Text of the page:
Even al Qaeda has come out in opposition to the kidnappings of hundreds of Nigerian school girls, saying their abduction and planned sale into slavery does not honor Islam.
On a website used by Islamic radicals, one poster criticized the abductions: "Such news is spread to taint the image of the Mujahedeen," The New York Times reported.
Two-hundred and seventy-six of the girls are still missing, and defiant Boko Haram radical members have vowed to sell them at an auction block.
Now, some Islam-based and jihad groups have spoken out against the abductions, saying they pray that God will touch the kidnappers and "hold them steady to the path" of Islam, The Times reported.
Al Qaeda leaders, for instance, have been cautioning members and supporters to back off attacks on civilian innocents — a public relations move aimed at keeping its base together, Newsmax reported. But Boko Haram — which means "Western education is sinful" in the northern Nigerian language of Hausa — is much more violent, intent on spreading its view of Islam even if it involves mass murders and bloody confrontations, The Times reported.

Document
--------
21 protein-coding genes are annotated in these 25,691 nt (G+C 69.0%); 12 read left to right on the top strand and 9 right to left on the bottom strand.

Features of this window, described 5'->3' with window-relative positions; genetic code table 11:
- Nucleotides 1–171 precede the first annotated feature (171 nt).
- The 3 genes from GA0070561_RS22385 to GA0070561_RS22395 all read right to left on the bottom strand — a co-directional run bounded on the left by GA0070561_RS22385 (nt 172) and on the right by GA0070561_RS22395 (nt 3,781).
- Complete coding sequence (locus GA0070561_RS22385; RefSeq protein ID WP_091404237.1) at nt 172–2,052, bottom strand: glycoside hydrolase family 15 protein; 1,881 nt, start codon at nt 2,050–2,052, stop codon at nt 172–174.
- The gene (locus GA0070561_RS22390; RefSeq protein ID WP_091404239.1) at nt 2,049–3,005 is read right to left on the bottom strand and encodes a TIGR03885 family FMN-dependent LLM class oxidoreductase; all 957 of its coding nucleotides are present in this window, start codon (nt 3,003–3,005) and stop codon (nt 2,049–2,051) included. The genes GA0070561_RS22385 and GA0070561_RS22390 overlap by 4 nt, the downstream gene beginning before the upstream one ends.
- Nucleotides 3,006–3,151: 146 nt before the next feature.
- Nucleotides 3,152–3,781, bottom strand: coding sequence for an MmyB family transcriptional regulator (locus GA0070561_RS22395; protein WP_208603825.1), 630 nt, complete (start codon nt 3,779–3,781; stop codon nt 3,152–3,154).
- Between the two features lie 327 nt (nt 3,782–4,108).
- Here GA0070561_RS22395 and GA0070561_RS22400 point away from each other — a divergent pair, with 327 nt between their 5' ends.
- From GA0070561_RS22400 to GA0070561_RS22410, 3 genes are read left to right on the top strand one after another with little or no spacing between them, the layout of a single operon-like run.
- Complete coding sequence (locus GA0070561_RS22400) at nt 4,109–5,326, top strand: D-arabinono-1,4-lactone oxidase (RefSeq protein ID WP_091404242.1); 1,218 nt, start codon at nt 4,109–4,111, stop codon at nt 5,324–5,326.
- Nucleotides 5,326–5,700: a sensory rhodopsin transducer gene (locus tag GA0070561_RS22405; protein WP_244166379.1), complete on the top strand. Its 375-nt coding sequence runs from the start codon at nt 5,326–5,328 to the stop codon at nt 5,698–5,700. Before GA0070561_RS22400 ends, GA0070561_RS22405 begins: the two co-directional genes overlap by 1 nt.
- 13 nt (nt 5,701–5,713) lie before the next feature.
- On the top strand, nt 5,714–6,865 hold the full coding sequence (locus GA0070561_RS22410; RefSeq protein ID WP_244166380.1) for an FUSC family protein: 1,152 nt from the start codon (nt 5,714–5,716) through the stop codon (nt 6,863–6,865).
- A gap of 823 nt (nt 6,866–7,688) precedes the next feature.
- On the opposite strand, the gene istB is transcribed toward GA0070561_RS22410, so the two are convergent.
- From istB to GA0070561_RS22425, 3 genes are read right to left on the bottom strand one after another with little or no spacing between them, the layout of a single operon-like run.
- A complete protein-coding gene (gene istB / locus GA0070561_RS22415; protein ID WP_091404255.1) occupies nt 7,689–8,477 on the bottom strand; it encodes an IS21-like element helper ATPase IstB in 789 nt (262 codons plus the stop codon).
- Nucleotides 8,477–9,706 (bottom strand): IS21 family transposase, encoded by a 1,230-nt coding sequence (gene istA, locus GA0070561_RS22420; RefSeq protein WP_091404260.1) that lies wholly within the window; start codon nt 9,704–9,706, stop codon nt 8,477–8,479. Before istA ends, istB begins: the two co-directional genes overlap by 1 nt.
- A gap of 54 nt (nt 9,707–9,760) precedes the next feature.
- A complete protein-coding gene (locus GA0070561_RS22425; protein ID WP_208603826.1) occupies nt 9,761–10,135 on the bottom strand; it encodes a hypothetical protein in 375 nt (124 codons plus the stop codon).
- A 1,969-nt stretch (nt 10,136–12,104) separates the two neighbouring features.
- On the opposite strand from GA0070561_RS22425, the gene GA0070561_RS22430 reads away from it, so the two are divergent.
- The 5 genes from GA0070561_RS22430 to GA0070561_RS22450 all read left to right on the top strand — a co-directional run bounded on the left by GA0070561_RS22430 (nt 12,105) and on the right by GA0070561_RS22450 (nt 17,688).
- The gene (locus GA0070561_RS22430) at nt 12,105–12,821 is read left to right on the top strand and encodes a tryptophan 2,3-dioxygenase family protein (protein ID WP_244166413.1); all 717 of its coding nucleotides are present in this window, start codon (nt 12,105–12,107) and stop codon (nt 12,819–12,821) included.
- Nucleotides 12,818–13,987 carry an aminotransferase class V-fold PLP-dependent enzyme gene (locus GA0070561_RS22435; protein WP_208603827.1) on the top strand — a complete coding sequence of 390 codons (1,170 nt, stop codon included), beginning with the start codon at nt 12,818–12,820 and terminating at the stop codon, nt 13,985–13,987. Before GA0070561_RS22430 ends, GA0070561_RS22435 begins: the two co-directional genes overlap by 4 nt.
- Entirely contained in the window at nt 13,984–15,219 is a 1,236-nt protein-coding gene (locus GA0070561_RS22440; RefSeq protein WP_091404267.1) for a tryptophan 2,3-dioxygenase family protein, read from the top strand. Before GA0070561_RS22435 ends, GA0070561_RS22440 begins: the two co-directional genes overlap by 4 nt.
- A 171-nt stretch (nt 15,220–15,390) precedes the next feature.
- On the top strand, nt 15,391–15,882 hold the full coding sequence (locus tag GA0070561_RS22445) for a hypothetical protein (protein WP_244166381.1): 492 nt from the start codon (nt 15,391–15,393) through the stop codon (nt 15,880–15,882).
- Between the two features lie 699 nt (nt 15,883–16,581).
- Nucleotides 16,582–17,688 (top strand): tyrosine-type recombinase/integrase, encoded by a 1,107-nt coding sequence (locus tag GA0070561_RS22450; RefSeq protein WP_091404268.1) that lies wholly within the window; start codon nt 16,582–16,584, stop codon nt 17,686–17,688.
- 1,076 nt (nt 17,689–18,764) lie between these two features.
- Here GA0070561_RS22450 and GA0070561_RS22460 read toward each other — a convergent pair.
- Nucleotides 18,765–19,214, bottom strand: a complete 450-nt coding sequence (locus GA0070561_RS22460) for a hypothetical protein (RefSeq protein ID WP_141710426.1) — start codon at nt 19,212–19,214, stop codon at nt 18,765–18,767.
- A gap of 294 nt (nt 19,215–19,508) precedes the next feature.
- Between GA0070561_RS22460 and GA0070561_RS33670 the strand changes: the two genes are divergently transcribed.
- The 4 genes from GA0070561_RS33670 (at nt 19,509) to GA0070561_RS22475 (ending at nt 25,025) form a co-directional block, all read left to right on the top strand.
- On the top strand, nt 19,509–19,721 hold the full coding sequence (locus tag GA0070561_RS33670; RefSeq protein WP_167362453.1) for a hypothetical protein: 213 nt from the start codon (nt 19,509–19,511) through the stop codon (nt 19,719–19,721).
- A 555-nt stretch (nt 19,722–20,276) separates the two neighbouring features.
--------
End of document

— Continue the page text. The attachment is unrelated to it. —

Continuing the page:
Meanwhile, scholars and experts see this reaction of some of the Islam faith, like al Qaeda, as proof that the radical groups are splitting in view, fractioning off because of differences of opinion in what constitutes a valid battle against insurgents.
"The violence most of the African rebel groups practice makes al Qaeda look like a bunch of schoolgirls," said Bronwyn Bruton, an Africa scholar at the Atlantic Council in Washington, The Times reported. "And al Qaeda at this point is a brand — and pretty much only a brand — so you have to ask yourself how they are going to deal with the people who are doing things so hideous even the leaders of al Qaeda are unwilling to condone them."
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